Read the history of American celebrities backwards, and it will look something like this: Taylor Swift, Lady Gaga, Bono, Oprah, Prince, Cher, Michael Jackson, Marilyn Monroe, Jimmy Hendrix, The Beatles, Mickey Mantle, and so on. And if you keep stepping back in history like this, you will eventually bump into America’s first celebrity — George Whitefield, who soon celebrates his 300th birthday.
The then-famous British preacher traveled to the colonies and single-handedly invented what we now call “the American celebrity culture.” Along the way, writes one biographer, Whitefield also invented “the celebrity preacher,” and what we now call “Christian media.”
Ever since Whitefield, the church has wrestled with what to do with her own celebrities. Should we embrace them as gifts from God, or reject them as products of the world? The question has been on the minds of Christians in the United States since before there were United States.
To explore how the church has tried to answer these questions, I recently spoke with the authors of my two favorite Christian biographies of 2014:
- Thomas Kidd, author of George Whitefield: America’s Spiritual Founding Father (Yale)
- Karen Swallow Prior, author of Fierce Convictions: The Extraordinary Life of Hannah More — Poet, Reformer, Abolitionist (Thomas Nelson)
These skilled biographers offer us several lessons we can learn from the lives of a celebrity preacher (George Whitefield, 1714–1770) and a celebrity writer (Hannah More, 1745–1833), helping guide us in thinking through how to properly respond to our Christian celebrities today.
Here are 15 notable takeaways.
1. Expect celebrities.
With almost 200 references to crowds in the Gospels, Whitefield was not the first Christian celebrity. Jesus was the first celebrity preacher in a line extending to Whitefield and Charles Spurgeon and Billy Graham. “If Whitefield lived in a media-driven culture, my heavens, we live an amazingly media-driven world. At some level, I don’t know how we can do without Christian celebrities. So long as our culture values communication, we can expect to have them” (Kidd).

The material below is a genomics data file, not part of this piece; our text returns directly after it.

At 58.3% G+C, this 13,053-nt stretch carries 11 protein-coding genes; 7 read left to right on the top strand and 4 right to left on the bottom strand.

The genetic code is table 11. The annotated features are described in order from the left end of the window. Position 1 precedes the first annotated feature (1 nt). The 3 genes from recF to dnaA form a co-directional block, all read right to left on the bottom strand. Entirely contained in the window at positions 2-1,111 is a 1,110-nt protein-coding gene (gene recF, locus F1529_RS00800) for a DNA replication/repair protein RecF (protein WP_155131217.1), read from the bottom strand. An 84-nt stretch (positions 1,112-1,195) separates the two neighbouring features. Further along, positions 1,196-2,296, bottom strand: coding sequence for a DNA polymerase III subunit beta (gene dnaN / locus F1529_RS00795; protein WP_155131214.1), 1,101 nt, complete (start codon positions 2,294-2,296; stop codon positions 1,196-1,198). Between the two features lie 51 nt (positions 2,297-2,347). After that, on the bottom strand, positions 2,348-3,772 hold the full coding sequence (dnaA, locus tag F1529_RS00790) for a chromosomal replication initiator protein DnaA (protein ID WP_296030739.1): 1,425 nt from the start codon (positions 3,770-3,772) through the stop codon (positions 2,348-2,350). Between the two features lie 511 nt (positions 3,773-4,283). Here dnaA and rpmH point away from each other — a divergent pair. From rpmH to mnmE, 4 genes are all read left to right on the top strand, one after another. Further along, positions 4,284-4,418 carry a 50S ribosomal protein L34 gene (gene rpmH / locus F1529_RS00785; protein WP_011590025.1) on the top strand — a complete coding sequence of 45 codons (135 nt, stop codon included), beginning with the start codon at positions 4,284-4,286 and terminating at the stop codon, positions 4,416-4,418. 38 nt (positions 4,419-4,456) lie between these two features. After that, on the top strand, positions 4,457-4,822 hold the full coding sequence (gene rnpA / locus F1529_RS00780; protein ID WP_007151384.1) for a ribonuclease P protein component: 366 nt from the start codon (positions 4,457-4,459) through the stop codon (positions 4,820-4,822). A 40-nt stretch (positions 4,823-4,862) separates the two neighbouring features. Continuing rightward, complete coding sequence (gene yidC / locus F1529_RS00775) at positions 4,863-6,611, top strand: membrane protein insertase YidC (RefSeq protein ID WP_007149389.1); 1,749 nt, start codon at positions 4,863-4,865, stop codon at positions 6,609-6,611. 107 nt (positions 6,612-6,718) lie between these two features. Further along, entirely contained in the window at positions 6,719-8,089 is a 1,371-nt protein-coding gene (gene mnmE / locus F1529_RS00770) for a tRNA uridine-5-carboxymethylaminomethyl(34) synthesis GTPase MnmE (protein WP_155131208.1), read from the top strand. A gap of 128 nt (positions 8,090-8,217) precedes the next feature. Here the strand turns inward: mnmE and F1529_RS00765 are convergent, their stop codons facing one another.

2. Don’t interpret stardom with artificiality.
“We associate celebrity with insincerity a lot of the time” (Kidd). But we shouldn’t assume this, and the gospel-preaching Whitefield is a case in point. If there are celebrity Christians who are later shown to be power-hungry or money-loving fools, that should not cast doubt on the genuineness of all Christian celebrities.
3. Expect to find faults in our stars.
Except for Jesus, all of our stars have faults. For all the things he did right, Whitefield was pro-slavery. On the other hand, Hannah More fought for abolition. But of course she had her own flaws. The point is to see there are flaws in every one of our celebrities and none of them are above accountability. So we refrain from boasting in anyone aside from Jesus himself (1 Corinthians 3:21).
4. Support local churches that can protect celebrity Christians with moral accountability.
It doesn’t always work perfectly, but there’s no reason why a Christian celebrity should exist without accountability to a plurality of elders and congregation in a local church. The New Testament pattern for the local church is sufficiently capable of caring for celebrity Christians. The key is commitment and intentionality. “Celebrity preachers and artists would do well to build in real accountability structures for themselves within their church — and are they actually connected to a church to begin with? Some Christian celebrities today, if you scratch under the surface, are actually not involved with church. That is a serious warning sign” (Kidd).
5. Appreciate how fame is stewarded for gospel advance.
A lot of fame is pure idolatry and man-worship. But fame can be put to good use. Whitefield is a prime example of a gospel preacher who had no qualms about leveraging his notoriety to broadcast the gospel. People threw farming tools aside in their field and ran to hear him preach when rumors of his presence reached them. God gifts a few such preachers with this kind of drawing power to convene a crowd around the gospel.
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SOURCE: Desiring God